SO by trying this way:

Code:
```/* first bin */

for (i = (a - 1); i >= 0; i--)
{
for (j = 1; j <= i; j++)
{
if (compare(tmp.z[j-1], tmp.t[j-1], tmp.z[j], tmp.t[j]) == 1)
{
temp3 = tmp.t[j-1];
tmp.t[j-1] = tmp.t[j];
tmp.t[j] = temp3;

ss1 = tmp.x[j-1];
tmp.x[j-1] = tmp.x[j];
tmp.x[j] = ss1;

ss2 = tmp.y[j-1];
tmp.y[j-1] = tmp.y[j];
tmp.y[j] = ss2;

ss3 = tmp.z[j-1];
tmp.z[j-1] = tmp.z[j];
tmp.z[j] = ss3;

}
}
}

/* second bin */

for (i = (b - 1); i >= 0; i--)
{
for (j = (a); j <= i; j++)
{
if (compare(tmp.z[j-1], tmp.t[j-1], tmp.z[j], tmp.t[j]) == 1)
{

temps = tmp.t[j-1];
tmp.t[j-1] = tmp.t[j];
tmp.t[j] = temps;

sss1 = tmp.x[j-1];
tmp.x[j-1] = tmp.x[j];
tmp.x[j] = sss1;

sss2 = tmp.y[j-1];
tmp.y[j-1] = tmp.y[j];
tmp.y[j] = sss2;

sss3 = tmp.z[j-1];
tmp.z[j-1] = tmp.z[j];
tmp.z[j] = sss3;

}
}
}

printf("Sorting complete \n");

fprintf(ofp,"Data Sorted");
fprintf(ofp,"The amount in each z bin:\n");
fprintf(ofp,"%d, %d\n", a, b);
fprintf(ofp,"time, z, y, x \n");

for (i = 0; i < a; ++i)
fprintf(ofp,"%lf, %lf, %lf, %lf \n", tmp.t[i], tmp.z[i],tmp.y[i], tmp.x[i]);

fprintf(ofp,"***************\n");

for (i = a; i < al; ++i)
fprintf(ofp,"%lf, %lf, %lf, %lf \n", tmp.t[i], tmp.z[i],tmp.y[i], tmp.x[i]);```
Reason for this way is I wanted the output to be like:
Code:
```Data SortedThe amount in each z bin:
7, 3
time, z, y, x
1.000000, 1.000000, 2.000000, 15.000000
3.000000, 13.000000, 2.000000, 45.000000
5.000000, 1.000000, 2.000000, 5.000000
6.000000, 11.000000, 22.000000, 5.000000
7.000000, 15.000000, 42.000000, 5.000000
8.000000, 51.000000, 2.000000, 5.000000
10.000000, 11.000000, 52.000000, 5.000000
***************
4.000000, 111.000000, 32.000000, 5.000000
2.000000, 122.000000, 2.000000, 25.000000
9.000000, 221.000000, 2.000000, 5.000000```
Minus the second bin not being sorted by t

13. So why sort first with z and then sort with t? Just sort with t and you should be on your way, and the initial condition for 2nd bin should be (in red):
Code:
```for (i = (b - 1); i >= 0; i--)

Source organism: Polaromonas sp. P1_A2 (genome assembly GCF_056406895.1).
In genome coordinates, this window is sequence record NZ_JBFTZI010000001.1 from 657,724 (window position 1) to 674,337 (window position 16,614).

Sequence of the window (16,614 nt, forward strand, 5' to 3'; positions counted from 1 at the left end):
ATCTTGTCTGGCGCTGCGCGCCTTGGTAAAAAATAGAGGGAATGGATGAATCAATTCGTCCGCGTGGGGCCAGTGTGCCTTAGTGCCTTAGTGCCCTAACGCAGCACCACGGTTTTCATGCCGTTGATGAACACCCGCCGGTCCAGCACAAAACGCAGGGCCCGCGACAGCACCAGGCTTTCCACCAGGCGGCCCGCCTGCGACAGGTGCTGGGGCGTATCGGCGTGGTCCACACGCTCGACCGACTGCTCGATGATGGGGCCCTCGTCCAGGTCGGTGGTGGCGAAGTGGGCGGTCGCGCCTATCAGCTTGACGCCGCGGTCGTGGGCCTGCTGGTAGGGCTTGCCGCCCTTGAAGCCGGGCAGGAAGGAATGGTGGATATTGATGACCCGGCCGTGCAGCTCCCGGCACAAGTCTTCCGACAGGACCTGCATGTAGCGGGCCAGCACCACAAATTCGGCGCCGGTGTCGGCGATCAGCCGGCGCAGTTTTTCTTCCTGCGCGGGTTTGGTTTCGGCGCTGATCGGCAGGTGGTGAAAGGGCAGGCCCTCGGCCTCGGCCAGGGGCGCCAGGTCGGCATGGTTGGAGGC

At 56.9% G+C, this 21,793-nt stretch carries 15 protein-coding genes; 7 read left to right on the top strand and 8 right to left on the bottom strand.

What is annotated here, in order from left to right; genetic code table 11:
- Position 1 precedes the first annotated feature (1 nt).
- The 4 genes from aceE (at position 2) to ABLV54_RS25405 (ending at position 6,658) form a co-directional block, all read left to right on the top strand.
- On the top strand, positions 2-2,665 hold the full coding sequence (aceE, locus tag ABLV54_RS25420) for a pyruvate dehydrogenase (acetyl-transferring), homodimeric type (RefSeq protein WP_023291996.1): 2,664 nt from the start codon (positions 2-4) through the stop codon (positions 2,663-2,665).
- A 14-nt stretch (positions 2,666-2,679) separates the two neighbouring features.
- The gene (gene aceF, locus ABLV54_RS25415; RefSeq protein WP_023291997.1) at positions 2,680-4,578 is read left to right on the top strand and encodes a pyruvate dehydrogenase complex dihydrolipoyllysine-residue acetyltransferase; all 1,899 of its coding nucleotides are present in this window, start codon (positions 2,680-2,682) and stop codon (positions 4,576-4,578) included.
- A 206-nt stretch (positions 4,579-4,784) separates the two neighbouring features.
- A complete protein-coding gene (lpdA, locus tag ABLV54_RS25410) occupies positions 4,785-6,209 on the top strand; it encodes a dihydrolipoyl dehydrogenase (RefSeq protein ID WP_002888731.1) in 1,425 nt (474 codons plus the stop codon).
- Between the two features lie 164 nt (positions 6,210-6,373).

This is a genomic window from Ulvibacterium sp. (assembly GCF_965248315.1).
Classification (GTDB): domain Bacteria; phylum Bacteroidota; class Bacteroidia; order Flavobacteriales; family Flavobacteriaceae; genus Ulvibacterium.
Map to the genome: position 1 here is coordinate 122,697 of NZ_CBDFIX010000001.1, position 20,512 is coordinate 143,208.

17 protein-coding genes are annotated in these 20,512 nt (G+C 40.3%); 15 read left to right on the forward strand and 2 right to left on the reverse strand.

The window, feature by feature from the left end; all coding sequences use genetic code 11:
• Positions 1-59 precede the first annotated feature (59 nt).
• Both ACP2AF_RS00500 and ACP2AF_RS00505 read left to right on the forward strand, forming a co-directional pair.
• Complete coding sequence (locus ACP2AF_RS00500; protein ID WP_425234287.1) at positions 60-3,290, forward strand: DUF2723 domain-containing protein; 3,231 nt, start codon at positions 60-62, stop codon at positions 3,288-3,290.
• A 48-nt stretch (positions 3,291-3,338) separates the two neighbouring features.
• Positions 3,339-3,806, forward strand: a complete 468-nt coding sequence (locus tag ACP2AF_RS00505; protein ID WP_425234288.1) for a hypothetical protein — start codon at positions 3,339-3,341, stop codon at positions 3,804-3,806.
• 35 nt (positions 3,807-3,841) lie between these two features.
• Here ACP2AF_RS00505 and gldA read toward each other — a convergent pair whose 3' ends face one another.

{
for (j = 1; j <= i; j++)
...```

14. Originally Posted by itCbitC
So why sort first with z and then sort with t? Just sort with t and you should be on your way, and the initial condition for 2nd bin should be (in red):
Code:
```for (i = (b - 1); i >= 0; i--)
{
for (j = 1; j <= i; j++)
...```
why I sort with z and then sort with t is I first want to establish two bins. 1st bin is for z values 0 - 100 and second is 100 and greater. So I sort the whole thing for z and count the amount that fall into each bin. Then I resort the first bin for t and since I have the number that are in that bin make it sort only up to that point (the amount thats in a). Then I sort the 2nd half of the records (the ones that fall in the 2nd bin) for t. Does that make sense?

Example)

So if I have 10 x, y, z, t records

7 are in the first bin for z
3 in the second bin for z

Then I sort up to the 7th value for t, for the records that are in the first bin (7 of them)
sort the 8, 9, and 10th records for t, to account for all the records in the second bin (3 of them).

Does this clear what I am trying to accomplish?

Yes i tried it. It didn't work right:
Then you must have a bug in your sorting algorithm. Look more carefully at my comparison function.

For two elements with unequal z, the one with lower z will come first.

For two elements with EQUAL z, the one with lower t will come first.

Obviously, for a given z0, all elements where z <= z0 will come before elements where z > z0. We can then consider the groups z <= z0 and z > z0 independently. Within these groups, the same argument can be applied, until we have divided all the elements into groups with equal z.

Then, within these groups, it is obvious that the ordering will be by t.

This is nothing more than lexical ordering. An "alphabetic sort", where the first letter is the z value, and the second letter is the t value.